Furthermore, it said, the state’s General Assembly “gives no credence to the false claim that Gustave Whitehead was the first man to achieve flight in a sustained, controlled, powered flight’’ and that any evidence of Whitehead’s pre-1903 flights was “inconclusive.’’
In a snarky aside, North Carolina’s resolution noted that Bridgeport was also the home of P.T. Barnum, “who said, ‘There’s a sucker born every minute.’’’
Ohio’s resolution similarly does not mince words:
WHEREAS, From time to time some individuals, publishers, and lawmakers revive the claim that Gustave Whitehead (1874- 1927), a resident of Connecticut, made a sustained, powered flight in a heavier than air machine at Bridgeport on August 14, 1901, two years before the Wright brothers of Dayton, Ohio, flew on December 17, 1903, at Kitty Hawk, North Carolina;
WHEREAS, The law provides no evidence that Gustave Whitehead ever designed, built, and flew a successful powered flying machine; and
WHEREAS, Scholarly research by respected and academically credentialed historians over many decades has found no evidence to substantiate the Whitehead claims; and
WHEREAS, A publicized digital image, purported to be an enhanced copy of a photograph that shows Gustave Whitehead’s 1901 machine in flight, reveals only indistinct shapes
On a more friendly note, it says, “the states of Ohio and North Carolina share and cherish the legacy of the Wright brothers,’’ and concludes by urging people to visit the Dayton Aviation Heritage National Historical Park and the National Aviation Heritage Area in Ohio to learn more about the invention of the airplane.
Connecticut state Rep. Larry Miller was a big proponent of the law recognizing Whitehead. In 2013, after the bill recognizing Whitehead passed but before Gov. Dannel P. Malloy signed it, Miller told the Hartford Courant: “If he doesn’t [sign the bill], there’s something wrong with this guy. He better wake up.’’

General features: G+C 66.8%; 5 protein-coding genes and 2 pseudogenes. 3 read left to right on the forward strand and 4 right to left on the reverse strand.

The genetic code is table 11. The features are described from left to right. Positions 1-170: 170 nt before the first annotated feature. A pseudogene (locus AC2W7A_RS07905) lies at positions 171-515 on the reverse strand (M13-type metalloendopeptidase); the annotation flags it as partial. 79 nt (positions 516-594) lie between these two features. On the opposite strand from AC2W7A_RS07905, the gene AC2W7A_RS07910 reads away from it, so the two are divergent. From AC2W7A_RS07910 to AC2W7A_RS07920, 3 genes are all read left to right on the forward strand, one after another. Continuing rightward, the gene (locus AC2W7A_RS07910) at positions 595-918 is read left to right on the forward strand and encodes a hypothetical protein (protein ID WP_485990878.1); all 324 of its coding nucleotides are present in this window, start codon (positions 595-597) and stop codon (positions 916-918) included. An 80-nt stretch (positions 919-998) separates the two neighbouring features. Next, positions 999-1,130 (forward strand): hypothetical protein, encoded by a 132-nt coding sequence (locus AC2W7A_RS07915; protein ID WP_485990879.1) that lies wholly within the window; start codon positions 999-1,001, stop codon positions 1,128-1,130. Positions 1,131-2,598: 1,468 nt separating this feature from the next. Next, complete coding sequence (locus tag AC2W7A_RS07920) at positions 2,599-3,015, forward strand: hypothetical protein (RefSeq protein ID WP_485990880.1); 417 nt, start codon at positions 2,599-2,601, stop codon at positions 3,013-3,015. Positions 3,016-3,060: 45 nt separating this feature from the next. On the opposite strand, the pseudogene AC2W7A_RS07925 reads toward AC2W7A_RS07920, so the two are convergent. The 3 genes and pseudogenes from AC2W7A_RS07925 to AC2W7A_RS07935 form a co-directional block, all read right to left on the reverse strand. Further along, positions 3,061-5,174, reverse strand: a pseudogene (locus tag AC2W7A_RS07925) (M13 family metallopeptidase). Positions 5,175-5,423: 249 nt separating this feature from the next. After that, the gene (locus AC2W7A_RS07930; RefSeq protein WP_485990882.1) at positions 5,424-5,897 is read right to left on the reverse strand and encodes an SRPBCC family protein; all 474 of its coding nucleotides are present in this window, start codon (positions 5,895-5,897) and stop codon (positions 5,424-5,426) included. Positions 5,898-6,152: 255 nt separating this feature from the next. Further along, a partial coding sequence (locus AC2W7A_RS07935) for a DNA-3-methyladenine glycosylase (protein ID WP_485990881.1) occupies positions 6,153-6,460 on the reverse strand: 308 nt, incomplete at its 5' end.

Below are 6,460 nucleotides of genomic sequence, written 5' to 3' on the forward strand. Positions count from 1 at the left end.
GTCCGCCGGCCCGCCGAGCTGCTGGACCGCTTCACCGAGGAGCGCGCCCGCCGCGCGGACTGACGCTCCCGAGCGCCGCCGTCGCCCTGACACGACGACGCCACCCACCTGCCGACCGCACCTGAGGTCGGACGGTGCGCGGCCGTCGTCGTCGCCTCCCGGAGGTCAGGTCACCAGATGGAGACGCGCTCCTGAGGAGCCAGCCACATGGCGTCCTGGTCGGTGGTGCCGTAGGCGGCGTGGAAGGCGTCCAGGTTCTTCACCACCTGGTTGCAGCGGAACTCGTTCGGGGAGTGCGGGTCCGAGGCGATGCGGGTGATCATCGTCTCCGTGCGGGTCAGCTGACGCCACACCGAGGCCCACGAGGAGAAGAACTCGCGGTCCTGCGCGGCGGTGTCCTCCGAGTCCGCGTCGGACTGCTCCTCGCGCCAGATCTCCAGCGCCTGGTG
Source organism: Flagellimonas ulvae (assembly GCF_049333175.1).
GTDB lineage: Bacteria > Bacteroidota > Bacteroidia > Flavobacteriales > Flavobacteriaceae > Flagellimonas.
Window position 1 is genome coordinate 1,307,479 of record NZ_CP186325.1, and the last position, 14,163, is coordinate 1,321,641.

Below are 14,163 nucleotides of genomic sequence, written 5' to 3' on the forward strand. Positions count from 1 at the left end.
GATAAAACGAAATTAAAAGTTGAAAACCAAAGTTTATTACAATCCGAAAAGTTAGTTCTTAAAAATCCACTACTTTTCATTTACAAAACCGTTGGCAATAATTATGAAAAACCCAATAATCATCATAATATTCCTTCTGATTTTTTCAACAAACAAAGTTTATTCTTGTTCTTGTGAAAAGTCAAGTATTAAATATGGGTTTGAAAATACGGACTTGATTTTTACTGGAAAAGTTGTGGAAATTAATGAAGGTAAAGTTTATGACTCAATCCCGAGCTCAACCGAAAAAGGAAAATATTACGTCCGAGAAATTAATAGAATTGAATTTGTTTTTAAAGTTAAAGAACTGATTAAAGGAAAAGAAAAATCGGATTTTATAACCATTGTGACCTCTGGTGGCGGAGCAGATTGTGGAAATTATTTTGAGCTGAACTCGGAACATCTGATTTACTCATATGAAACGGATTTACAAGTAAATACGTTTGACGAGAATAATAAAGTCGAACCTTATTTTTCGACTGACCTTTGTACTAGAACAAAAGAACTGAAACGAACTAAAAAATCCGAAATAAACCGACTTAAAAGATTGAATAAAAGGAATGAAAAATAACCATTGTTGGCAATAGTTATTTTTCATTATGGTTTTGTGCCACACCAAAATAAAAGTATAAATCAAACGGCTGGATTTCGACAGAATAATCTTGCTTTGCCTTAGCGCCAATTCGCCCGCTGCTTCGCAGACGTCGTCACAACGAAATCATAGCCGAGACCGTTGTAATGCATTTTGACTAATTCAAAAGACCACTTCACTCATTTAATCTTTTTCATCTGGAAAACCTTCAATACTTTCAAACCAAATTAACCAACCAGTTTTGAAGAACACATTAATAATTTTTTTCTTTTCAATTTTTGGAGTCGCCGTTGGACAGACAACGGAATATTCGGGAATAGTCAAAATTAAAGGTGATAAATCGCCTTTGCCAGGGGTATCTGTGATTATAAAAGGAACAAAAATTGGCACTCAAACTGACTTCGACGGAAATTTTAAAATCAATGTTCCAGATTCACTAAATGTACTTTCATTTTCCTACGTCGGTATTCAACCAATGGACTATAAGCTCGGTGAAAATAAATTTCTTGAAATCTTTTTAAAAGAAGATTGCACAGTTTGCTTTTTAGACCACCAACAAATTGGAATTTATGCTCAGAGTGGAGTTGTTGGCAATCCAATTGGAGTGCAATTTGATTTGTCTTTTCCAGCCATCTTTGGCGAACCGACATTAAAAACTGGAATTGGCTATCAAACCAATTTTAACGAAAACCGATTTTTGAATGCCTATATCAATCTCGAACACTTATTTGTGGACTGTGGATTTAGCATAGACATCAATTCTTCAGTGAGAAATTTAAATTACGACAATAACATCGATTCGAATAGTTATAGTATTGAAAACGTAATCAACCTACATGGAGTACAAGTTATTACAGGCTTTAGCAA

“This is Connecticut, darn it,’’ Miller added. “[Whitehead] is our guy.’’
Malloy did not respond to multiple requests for comment.
Kelly took up the cause after Miller died last year. He said Ohio’s resolution would have no effect on Connecticut’s law.
“Whitehead flew longer than the Wright brothers, and even passed over a portion of Long Island Sound, according to historical records,’’ Kelly told Boston.com. Those records, however, seem to be a letter to the editor of American Inventor that Whitehead wrote himself. The editor wrote that he was hopeful Whitehead was telling the truth and awaiting photographic proof of Whitehead’s claims. But those photos never arrived.
“I have a passion for correcting the record and giving Gustave Whitehead his just due,’’ Kelly said. Additionally, Connecticut’s law reaffirmed Bridgeport’s place as a “mecca for ingenuity’’ around the turn of the last century.
“I get these folks want to have something to feel good about,’’ Perales said. And he would even be willing to entertain the idea that Whitehead beat the Wrights if he were presented with some real, conclusive evidence that this was the case.
So far, he said, it isn’t there.
“Unless and until Connecticut comes up with some really hard, solid, evidence, we can’t change history,’’ Perales said. “It’s not fair to our society and our kids growing up to do that.’’
If only Whitehead had taken a better photograph of his 1901 flight — if, indeed, it happened. Alas, the creator of the Polaroid camera, Edwin Land, wasn’t born in Whitehead’s hometown of Bridgeport until 1909. Though Connecticut’s official website lists the Polaroid camera as one of its firsts, Land didn’t invent it until after he moved to Massachusetts, where he founded the Polaroid company in Cambridge in 1937.
Not that we want to fight about it.